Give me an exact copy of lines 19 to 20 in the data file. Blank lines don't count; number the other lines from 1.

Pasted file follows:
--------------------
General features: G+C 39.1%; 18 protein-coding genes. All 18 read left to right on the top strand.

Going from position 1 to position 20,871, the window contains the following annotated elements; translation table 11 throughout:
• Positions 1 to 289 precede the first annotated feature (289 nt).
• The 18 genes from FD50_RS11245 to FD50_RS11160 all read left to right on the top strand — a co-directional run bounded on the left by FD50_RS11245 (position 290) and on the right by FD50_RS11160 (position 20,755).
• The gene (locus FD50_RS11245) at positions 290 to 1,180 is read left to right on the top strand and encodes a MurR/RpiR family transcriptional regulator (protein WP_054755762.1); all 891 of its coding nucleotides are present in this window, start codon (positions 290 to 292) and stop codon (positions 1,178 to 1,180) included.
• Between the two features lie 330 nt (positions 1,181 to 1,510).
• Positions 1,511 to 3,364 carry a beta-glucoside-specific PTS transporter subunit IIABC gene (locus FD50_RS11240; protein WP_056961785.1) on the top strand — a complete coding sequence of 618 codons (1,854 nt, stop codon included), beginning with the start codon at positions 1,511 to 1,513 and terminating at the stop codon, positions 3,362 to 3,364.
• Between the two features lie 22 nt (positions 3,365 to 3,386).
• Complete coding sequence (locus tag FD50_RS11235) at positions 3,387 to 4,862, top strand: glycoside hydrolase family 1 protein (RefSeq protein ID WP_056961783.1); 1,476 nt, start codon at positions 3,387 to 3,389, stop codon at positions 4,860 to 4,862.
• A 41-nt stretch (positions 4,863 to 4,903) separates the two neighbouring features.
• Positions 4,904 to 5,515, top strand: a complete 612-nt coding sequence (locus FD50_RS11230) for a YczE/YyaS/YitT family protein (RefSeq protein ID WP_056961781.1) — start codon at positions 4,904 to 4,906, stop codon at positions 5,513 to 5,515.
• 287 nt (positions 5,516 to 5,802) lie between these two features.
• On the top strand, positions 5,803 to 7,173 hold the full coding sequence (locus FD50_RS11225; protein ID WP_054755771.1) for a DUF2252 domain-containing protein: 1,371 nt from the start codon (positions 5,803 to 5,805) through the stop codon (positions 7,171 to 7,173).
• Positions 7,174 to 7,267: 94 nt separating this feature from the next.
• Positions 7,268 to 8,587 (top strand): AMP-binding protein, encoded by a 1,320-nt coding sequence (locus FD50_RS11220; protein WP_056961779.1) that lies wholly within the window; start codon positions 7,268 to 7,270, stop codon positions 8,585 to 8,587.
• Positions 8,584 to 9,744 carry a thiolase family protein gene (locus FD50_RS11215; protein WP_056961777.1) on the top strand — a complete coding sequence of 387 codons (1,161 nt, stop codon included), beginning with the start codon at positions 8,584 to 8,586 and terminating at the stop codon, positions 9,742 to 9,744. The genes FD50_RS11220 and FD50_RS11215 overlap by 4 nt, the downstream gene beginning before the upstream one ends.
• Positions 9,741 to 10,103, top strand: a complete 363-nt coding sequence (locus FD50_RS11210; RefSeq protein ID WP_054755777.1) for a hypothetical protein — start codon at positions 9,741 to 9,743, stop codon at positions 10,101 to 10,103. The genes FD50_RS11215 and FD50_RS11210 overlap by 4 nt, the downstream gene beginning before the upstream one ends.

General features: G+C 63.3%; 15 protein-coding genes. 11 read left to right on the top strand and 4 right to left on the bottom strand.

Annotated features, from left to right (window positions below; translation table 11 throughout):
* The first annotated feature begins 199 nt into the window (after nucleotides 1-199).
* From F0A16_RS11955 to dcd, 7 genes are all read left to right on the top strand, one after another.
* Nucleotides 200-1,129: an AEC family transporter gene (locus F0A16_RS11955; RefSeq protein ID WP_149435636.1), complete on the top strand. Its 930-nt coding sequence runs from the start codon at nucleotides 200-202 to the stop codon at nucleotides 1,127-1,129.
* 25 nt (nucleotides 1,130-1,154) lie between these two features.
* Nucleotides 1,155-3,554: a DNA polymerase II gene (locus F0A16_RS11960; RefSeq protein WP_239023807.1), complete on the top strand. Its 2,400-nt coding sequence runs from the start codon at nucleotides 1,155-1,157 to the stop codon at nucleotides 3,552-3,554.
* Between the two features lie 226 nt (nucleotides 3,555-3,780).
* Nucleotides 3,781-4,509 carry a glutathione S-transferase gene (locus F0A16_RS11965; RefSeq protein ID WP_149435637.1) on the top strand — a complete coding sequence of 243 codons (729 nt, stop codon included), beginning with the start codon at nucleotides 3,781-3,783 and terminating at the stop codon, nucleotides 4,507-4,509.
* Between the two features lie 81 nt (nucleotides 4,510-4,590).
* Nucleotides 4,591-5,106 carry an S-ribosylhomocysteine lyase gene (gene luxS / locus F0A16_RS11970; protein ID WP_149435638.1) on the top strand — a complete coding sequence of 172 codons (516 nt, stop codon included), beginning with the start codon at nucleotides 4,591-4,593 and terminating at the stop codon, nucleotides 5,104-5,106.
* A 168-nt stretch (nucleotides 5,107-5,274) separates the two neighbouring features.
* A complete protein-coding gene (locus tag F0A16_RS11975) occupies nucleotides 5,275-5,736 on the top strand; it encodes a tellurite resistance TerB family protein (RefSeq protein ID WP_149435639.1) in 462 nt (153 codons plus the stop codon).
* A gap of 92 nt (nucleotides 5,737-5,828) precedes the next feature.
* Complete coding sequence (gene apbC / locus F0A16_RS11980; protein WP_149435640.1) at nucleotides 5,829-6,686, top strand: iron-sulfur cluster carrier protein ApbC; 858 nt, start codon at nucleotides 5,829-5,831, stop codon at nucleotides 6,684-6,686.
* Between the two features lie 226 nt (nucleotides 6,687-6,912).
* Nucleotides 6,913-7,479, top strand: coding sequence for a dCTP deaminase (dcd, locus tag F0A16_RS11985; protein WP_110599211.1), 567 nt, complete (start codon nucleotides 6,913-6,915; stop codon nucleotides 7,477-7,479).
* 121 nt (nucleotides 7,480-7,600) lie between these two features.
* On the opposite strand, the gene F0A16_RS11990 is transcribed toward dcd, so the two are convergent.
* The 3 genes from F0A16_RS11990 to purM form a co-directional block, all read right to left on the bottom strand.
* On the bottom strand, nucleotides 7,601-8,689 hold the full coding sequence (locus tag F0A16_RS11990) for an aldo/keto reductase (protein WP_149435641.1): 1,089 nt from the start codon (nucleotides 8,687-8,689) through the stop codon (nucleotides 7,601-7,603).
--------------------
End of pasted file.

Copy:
Annotated features, from left to right (window positions below; translation table 11 throughout):
* The first annotated feature begins 199 nt into the window (after nucleotides 1-199).